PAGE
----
Pixar Is Back On Track with ‘Cars 3’ – The Disney Movie Review 136


The Good:

  • New characters bring delightful interactions
  • Animation and sound design are brilliant
  • Moral lesson is impactful
  • Much better than the second film

The Bad:

  • Musical score is lacking
  • Script organization lends itself to misunderstanding character motivations

CARS 3 Spoiler Review

It’s not exactly a compliment to say that Cars 3 is better than Cars 2. The first sequel to the 2006 Cars film is a low point in Pixar’s history. Still, that shouldn’t take away from the quality of Cars 3. In his directorial debut, Brian Fee brings a film that is a treat for the entire family. Listen to our full review below:

An Aging Lightning McQueen

The movie picks up as Lightning McQueen (Owen Wilson) is at the top of his game. However, it soon becomes apparent that newcomer Jackson Storm (Armie Hammer) will take the crown as the best racer in the piston cup. McQueen actually has his infamous crash from the trailer while undertaking a last ditch effort to beat Storm.

As he tries to stage a comeback, McQueen is paired with trainer Cruz Ramirez (Cristela Alonzo) and given one last track to get back on top. The movie follows the pair as they work together to open up McQueen to new abilities. That said, Pixar never truly lets McQueen forget his age. It is one of the central parts of the story that they never let him escape.

Speaking of age, take a listen to a few cool kids review Cars 3 in the mini-episode below.

Diversity in the Cars

It can’t be overstated how much diversity Pixar has included in this movie. One of the coolest parts is when the McQueen and Ramirez meet up with veteran racers River and Lou, two tributes to Wendell Scott, the first African-American NASCAR racer, and Louise Smith, one of the first female NASCAR racer.

This can also be seen in the soundtrack and the songs that have been included in the movie. The are more ethnic artists and songs included in this movie than there were in the first one, which is something I appreciated.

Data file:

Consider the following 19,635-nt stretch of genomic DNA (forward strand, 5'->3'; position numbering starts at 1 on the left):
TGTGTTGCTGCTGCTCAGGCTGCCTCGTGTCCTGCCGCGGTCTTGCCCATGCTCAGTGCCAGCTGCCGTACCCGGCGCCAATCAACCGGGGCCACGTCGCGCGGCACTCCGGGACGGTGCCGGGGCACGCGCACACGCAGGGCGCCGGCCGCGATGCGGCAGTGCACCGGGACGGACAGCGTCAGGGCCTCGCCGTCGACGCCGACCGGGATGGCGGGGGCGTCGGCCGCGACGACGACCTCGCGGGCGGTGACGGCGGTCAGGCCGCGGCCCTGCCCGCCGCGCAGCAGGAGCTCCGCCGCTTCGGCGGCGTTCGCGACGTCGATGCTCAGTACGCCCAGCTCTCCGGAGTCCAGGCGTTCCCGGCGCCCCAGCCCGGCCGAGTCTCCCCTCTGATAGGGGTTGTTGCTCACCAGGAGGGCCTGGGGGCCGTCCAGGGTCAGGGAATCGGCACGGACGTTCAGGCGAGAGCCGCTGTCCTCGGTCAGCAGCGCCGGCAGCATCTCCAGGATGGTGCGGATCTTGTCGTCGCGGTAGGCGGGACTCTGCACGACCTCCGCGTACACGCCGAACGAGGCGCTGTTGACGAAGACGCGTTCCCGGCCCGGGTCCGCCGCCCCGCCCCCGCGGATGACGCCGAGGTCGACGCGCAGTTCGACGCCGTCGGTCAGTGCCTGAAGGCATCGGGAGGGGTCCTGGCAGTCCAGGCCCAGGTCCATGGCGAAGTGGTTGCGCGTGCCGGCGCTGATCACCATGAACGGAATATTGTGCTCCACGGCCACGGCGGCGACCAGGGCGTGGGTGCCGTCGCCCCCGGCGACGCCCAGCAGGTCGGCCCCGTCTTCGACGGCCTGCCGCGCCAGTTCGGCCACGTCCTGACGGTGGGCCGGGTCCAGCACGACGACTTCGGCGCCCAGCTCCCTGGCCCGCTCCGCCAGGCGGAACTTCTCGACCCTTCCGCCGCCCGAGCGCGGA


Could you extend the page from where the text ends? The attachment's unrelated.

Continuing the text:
Music is the Low Note

That said, my biggest criticism of the movie is the music. Since it was done by Randy Newman (Toy Story), I would have expected the music to be a highlight. However, this music never quite gets into gear.

For example, there is a moment where McQueen is being asked to retire by his new boss Sterling (Nathan Fillion). The writing and voice actors portray the perfect amount of emotion and somber, but the music is completely inappropriate. It sounds like it was scored more for the beginning of an adventure, rather than the potential end of a career.

A Lesson In Mentorship

More than anything, Cars 3 is a sweet reminder for older individuals to continually invest in the next generation. They hit you over the head with the value of helping the individuals who are coming behind you and how it is important to continually be open to learning.

At one point, Cruz Ramirez tells Lightning “Everyone was taught by somebody.” It instantly reminded me of our interview with the Tony-winning Genie, James Monroe Iglehart. In the interview, he spoke about how important it was for him to have a vocal coach, even though he had already reached such great heights in his career.

Final Rating: 8.25/10

Normally I don’t like quarter points, but this movie really deserves the extra 0.25 points. It’s better than a solid 8, but it doesn’t quite reach an 8.5. If anything, Lou, the animated short that plays before the movie, eclipses Cars 3 in quality and message. That said, Cars 3 is the best sequel Pixar has made that is not named Toy Story. It actually makes me excited to see how they treat stories like Incredibles 2 and Toy Story 4.